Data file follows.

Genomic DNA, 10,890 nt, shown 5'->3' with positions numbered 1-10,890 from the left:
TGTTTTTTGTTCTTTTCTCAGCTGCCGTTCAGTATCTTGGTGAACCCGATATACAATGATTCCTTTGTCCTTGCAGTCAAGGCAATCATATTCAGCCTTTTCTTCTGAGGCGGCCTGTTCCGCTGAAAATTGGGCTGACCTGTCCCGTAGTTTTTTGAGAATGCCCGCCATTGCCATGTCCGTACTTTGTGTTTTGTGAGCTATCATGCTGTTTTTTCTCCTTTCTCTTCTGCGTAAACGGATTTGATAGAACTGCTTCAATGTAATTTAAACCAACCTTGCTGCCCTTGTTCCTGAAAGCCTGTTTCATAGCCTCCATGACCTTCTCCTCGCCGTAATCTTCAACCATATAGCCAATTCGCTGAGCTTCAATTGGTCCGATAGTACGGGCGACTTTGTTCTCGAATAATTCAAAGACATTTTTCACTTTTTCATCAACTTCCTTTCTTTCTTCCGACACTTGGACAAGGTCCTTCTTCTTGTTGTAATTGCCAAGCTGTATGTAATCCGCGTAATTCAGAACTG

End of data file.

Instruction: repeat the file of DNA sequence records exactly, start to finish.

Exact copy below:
Genomic DNA, 10,890 nt, shown 5'->3' with positions numbered 1-10,890 from the left:
TGTTTTTTGTTCTTTTCTCAGCTGCCGTTCAGTATCTTGGTGAACCCGATATACAATGATTCCTTTGTCCTTGCAGTCAAGGCAATCATATTCAGCCTTTTCTTCTGAGGCGGCCTGTTCCGCTGAAAATTGGGCTGACCTGTCCCGTAGTTTTTTGAGAATGCCCGCCATTGCCATGTCCGTACTTTGTGTTTTGTGAGCTATCATGCTGTTTTTTCTCCTTTCTCTTCTGCGTAAACGGATTTGATAGAACTGCTTCAATGTAATTTAAACCAACCTTGCTGCCCTTGTTCCTGAAAGCCTGTTTCATAGCCTCCATGACCTTCTCCTCGCCGTAATCTTCAACCATATAGCCAATTCGCTGAGCTTCAATTGGTCCGATAGTACGGGCGACTTTGTTCTCGAATAATTCAAAGACATTTTTCACTTTTTCATCAACTTCCTTTCTTTCTTCCGACACTTGGACAAGGTCCTTCTTCTTGTTGTAATTGCCAAGCTGTATGTAATCCGCGTAATTCAGAACTG